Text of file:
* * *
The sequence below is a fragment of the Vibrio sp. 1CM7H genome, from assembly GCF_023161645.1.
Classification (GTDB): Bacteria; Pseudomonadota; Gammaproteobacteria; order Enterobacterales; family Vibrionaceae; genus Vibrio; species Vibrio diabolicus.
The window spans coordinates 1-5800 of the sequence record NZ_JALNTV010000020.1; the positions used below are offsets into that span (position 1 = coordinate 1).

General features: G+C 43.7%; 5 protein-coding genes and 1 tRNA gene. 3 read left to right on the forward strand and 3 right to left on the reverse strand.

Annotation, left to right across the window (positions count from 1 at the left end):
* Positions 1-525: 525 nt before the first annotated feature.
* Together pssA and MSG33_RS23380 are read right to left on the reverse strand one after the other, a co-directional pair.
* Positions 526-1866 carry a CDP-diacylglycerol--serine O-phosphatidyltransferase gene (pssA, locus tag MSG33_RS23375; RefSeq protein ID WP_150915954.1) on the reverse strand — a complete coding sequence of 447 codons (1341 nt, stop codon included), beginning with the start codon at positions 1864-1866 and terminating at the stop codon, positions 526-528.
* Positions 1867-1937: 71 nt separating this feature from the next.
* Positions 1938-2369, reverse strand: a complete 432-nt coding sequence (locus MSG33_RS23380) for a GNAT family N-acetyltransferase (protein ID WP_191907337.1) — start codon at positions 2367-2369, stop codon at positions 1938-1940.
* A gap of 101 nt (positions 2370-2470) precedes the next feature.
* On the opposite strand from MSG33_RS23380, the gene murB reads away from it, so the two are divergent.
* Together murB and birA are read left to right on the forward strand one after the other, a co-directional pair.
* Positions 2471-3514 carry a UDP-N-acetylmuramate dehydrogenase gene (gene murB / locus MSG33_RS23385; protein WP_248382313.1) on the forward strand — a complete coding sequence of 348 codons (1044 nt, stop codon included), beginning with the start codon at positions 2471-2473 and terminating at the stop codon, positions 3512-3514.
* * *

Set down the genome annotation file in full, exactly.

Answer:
The sequence below is a fragment of the Vibrio sp. 1CM7H genome, from assembly GCF_023161645.1.
Classification (GTDB): Bacteria; Pseudomonadota; Gammaproteobacteria; order Enterobacterales; family Vibrionaceae; genus Vibrio; species Vibrio diabolicus.
The window spans coordinates 1-5800 of the sequence record NZ_JALNTV010000020.1; the positions used below are offsets into that span (position 1 = coordinate 1).

General features: G+C 43.7%; 5 protein-coding genes and 1 tRNA gene. 3 read left to right on the forward strand and 3 right to left on the reverse strand.

Annotation, left to right across the window (positions count from 1 at the left end):
* Positions 1-525: 525 nt before the first annotated feature.
* Together pssA and MSG33_RS23380 are read right to left on the reverse strand one after the other, a co-directional pair.
* Positions 526-1866 carry a CDP-diacylglycerol--serine O-phosphatidyltransferase gene (pssA, locus tag MSG33_RS23375; RefSeq protein ID WP_150915954.1) on the reverse strand — a complete coding sequence of 447 codons (1341 nt, stop codon included), beginning with the start codon at positions 1864-1866 and terminating at the stop codon, positions 526-528.
* Positions 1867-1937: 71 nt separating this feature from the next.
* Positions 1938-2369, reverse strand: a complete 432-nt coding sequence (locus MSG33_RS23380) for a GNAT family N-acetyltransferase (protein ID WP_191907337.1) — start codon at positions 2367-2369, stop codon at positions 1938-1940.
* A gap of 101 nt (positions 2370-2470) precedes the next feature.
* On the opposite strand from MSG33_RS23380, the gene murB reads away from it, so the two are divergent.
* Together murB and birA are read left to right on the forward strand one after the other, a co-directional pair.
* Positions 2471-3514 carry a UDP-N-acetylmuramate dehydrogenase gene (gene murB / locus MSG33_RS23385; protein WP_248382313.1) on the forward strand — a complete coding sequence of 348 codons (1044 nt, stop codon included), beginning with the start codon at positions 2471-2473 and terminating at the stop codon, positions 3512-3514.